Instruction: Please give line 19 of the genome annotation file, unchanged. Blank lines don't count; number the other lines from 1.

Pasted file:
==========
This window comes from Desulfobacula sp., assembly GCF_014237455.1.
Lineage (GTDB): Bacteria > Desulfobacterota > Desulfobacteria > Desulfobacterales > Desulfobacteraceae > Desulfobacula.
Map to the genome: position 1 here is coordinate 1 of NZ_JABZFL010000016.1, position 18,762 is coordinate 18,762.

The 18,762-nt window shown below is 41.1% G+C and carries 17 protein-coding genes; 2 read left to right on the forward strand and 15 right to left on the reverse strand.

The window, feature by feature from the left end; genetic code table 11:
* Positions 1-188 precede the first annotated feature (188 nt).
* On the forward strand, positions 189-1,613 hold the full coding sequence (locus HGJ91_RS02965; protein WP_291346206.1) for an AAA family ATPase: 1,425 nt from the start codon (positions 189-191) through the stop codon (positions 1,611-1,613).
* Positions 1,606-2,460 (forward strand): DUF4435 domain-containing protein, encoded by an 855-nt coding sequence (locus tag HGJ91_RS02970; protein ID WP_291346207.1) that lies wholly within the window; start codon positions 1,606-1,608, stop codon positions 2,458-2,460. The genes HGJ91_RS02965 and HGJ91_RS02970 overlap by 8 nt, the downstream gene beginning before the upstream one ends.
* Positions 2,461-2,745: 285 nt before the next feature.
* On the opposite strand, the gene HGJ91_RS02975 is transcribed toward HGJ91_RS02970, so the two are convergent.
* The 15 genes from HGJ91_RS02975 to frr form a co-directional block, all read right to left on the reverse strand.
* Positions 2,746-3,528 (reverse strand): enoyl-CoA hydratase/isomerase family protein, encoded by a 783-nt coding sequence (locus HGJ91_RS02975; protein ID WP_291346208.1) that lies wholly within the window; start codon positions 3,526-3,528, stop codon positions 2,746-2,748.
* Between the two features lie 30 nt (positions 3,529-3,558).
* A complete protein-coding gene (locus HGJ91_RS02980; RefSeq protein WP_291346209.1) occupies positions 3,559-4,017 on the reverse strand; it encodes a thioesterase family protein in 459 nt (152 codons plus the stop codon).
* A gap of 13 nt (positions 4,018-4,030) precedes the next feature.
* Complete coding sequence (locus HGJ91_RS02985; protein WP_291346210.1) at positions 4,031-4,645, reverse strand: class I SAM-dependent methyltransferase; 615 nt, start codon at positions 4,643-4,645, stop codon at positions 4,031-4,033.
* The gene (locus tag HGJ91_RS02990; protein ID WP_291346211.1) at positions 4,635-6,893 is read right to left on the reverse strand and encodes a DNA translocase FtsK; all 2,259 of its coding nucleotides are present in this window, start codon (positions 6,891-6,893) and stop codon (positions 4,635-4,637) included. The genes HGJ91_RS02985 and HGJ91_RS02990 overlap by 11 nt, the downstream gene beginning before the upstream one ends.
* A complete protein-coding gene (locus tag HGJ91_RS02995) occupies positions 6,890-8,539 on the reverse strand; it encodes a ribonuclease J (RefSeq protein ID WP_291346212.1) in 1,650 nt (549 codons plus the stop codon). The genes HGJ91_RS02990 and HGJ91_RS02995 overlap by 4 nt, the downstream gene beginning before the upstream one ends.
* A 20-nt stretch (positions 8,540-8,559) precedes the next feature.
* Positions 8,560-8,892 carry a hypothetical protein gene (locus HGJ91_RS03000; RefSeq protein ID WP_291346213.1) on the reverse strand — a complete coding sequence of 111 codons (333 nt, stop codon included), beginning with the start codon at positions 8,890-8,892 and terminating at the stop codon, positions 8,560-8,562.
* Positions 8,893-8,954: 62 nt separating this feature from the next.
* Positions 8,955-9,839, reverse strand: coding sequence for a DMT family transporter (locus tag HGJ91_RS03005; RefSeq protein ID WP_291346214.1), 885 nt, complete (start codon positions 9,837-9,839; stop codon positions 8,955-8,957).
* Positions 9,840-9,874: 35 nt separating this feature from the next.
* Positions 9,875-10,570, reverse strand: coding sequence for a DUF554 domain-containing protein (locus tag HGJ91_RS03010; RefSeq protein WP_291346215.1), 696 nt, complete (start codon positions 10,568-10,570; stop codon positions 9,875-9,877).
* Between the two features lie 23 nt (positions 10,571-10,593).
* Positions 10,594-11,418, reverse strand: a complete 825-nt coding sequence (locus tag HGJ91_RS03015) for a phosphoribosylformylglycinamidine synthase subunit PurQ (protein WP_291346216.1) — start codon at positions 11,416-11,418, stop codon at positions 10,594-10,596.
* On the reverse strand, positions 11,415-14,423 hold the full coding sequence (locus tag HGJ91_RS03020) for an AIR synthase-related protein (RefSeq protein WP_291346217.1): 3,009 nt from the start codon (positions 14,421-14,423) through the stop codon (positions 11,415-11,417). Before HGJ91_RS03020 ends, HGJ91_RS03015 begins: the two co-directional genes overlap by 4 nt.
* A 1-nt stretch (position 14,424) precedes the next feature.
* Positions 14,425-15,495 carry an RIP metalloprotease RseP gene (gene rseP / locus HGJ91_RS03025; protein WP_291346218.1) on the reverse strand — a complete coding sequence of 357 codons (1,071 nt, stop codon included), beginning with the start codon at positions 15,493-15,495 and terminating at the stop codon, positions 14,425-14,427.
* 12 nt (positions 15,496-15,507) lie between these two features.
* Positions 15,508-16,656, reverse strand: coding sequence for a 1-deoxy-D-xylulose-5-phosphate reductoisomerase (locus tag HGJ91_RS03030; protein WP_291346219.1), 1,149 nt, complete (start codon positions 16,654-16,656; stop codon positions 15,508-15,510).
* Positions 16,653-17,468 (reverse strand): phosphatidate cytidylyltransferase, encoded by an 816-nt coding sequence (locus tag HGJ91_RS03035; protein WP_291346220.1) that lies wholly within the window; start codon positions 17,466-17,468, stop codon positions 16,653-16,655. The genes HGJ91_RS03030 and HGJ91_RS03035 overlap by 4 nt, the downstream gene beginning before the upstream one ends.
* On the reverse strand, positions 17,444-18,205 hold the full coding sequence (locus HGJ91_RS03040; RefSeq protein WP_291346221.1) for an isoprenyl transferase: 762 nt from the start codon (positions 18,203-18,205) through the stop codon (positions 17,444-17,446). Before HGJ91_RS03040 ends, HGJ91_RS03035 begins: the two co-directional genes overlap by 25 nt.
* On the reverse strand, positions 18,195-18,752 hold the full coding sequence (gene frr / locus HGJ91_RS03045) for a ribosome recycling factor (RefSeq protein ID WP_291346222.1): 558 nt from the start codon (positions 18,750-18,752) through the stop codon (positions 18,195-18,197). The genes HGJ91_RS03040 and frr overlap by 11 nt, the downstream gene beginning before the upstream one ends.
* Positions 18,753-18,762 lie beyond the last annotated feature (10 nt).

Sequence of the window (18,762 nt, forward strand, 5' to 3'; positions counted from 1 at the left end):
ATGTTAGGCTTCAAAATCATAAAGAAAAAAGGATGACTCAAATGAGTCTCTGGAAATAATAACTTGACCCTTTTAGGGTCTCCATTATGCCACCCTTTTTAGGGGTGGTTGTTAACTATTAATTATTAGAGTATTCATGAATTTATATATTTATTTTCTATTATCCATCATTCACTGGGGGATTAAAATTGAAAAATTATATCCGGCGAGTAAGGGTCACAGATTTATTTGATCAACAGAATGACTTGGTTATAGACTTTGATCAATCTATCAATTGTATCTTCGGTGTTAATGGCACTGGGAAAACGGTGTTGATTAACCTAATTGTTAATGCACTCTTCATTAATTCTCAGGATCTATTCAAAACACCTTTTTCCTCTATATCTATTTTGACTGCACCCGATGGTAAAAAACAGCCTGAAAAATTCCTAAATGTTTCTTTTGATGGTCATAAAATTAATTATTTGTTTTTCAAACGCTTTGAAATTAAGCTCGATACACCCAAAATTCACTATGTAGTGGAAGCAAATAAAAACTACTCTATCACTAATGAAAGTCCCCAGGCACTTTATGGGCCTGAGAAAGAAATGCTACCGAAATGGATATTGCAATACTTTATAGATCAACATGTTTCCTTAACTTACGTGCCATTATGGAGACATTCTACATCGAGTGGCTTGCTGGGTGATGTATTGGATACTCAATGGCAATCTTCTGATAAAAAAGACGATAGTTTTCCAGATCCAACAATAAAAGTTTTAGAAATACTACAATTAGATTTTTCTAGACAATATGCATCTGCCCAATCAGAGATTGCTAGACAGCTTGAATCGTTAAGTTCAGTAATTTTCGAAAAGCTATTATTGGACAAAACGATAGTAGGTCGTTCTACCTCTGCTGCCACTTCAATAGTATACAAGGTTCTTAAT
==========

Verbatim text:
* A 20-nt stretch (positions 8,540-8,559) precedes the next feature.